This Week in Rockland: Newspaper Excerpts: Flashback Friday: Week of August 4

2023-08-04 TWIR Image-Tompkins

August 2, 1873 – 150 YEARS AGO
Rockland County Journal

To the Editor of the Journal
       I do not know as many of the readers of the JOURNAL know where Orangeville is. It is not Orangeburg, as many suppose, but is situated three miles south of Clarkstown and one mile due west of Blauveltville, the P.O. address of the inhabitants being the latter place. The most noticeable buildings here are Van Houten’s mills, the Universalist Church, and the schoolhouse.
       The mills are run by James Wilson; the Pastor of the church is the Rev. Mr. Gordon, of Brooklyn, and the pedagogue is E. T. Pierce. There is a blacksmith shop run by J. J. Cooper, who is also dog-trainer. Here lives P. W. Mackenzie, the inventor, who is about starting for Salt Lake City, Utah, to put up one of his improved blast furnaces for smelting ore of all kinds.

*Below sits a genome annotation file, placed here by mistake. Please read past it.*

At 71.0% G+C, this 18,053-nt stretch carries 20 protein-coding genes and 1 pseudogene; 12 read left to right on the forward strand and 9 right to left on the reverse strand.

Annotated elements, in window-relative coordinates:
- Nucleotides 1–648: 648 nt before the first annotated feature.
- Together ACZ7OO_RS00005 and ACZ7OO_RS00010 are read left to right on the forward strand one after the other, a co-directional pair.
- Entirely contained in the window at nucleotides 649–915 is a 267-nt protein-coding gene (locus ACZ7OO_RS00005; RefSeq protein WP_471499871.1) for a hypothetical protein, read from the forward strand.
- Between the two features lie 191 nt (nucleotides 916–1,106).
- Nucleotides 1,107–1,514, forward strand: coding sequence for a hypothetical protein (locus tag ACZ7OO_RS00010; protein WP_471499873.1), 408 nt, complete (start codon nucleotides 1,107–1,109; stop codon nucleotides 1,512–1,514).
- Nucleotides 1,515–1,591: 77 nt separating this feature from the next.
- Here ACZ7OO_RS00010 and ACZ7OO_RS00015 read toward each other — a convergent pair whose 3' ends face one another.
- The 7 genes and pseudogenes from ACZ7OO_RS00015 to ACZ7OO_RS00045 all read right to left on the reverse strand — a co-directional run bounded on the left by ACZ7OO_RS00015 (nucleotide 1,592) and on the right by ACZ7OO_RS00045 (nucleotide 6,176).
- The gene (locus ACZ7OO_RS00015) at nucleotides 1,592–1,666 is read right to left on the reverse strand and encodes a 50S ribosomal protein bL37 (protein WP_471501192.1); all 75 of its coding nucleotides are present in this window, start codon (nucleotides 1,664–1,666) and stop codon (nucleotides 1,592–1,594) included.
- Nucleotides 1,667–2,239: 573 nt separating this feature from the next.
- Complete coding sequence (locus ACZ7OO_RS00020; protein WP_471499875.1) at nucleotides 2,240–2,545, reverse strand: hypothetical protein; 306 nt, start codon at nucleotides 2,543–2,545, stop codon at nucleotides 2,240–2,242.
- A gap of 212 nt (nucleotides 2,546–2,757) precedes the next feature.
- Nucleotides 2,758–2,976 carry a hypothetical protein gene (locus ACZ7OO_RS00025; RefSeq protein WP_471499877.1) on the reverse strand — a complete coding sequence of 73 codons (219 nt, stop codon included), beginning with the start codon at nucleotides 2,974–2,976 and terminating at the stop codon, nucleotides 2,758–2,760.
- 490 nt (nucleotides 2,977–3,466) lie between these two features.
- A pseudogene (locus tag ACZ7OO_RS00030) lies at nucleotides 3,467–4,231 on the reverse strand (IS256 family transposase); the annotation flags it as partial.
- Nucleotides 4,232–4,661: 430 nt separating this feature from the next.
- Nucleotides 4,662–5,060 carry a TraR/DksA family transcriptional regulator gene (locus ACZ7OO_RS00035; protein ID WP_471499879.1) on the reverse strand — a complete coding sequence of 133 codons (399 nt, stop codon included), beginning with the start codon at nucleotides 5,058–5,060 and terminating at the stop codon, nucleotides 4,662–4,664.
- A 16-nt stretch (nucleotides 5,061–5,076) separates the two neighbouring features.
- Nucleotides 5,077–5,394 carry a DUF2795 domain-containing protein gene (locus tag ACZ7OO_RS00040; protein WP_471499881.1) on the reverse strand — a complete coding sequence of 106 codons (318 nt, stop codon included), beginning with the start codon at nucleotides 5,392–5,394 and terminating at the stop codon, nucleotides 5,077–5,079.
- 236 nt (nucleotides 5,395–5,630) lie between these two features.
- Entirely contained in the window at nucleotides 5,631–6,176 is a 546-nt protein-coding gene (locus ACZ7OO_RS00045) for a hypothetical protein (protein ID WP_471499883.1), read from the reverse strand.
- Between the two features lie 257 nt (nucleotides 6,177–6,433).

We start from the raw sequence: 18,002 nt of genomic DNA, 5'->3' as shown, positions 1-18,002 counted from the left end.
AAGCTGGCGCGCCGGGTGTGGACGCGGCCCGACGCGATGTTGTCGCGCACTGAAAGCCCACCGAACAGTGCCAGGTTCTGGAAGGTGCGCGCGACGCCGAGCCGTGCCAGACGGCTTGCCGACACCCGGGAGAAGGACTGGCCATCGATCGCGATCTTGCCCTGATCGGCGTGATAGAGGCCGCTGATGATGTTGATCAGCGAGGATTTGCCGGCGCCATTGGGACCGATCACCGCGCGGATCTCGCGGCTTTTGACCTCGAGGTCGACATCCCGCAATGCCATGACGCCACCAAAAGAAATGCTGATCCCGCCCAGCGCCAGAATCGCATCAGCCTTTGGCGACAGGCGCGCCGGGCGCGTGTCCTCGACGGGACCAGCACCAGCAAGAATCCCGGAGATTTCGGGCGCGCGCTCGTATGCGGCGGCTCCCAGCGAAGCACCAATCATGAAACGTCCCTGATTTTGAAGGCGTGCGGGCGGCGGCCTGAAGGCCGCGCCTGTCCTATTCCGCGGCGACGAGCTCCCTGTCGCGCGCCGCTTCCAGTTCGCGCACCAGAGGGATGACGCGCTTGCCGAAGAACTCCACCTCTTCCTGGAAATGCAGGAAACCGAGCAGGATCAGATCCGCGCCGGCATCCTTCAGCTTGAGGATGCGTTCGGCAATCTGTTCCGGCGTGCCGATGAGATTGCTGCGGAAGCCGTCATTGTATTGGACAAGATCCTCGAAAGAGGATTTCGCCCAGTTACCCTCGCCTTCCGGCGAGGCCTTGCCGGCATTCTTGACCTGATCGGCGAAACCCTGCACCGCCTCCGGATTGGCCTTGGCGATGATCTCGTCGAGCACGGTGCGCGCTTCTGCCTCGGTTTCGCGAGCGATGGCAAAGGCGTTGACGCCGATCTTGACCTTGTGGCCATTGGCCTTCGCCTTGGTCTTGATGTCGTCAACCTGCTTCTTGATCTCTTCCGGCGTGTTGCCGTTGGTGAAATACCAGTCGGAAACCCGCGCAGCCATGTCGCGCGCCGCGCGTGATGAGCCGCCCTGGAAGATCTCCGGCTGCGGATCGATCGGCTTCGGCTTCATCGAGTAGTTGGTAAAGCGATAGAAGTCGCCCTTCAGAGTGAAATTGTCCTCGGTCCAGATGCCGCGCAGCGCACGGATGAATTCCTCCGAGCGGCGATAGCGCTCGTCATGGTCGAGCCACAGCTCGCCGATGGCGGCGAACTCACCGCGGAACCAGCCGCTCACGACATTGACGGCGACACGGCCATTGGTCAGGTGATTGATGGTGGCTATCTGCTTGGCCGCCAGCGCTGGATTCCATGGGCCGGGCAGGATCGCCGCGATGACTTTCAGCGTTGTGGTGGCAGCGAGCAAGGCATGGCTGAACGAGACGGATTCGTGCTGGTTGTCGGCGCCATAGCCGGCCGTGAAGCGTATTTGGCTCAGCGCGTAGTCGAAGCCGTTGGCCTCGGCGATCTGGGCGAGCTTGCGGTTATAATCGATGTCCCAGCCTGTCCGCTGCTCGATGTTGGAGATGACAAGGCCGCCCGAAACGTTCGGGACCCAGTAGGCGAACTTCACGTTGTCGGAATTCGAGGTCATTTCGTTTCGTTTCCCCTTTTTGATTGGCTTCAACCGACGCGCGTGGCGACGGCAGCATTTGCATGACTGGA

We do not have much excitement or local news here. Last week the main shaft of the large wheel in Van Houten’s grist mill broke, and thereby one of the best mills in the county is stopped for some time. Most of the farmers in the vicinity are nearly through haying. Some have commenced harvesting grain, und all are thankful for the long-wished-for rain to revive their withered vegetation. The weather has been very warm, as I suppose it has been elsewhere, and last Saturday the thermometer showed 98 deg. above zero in the shade.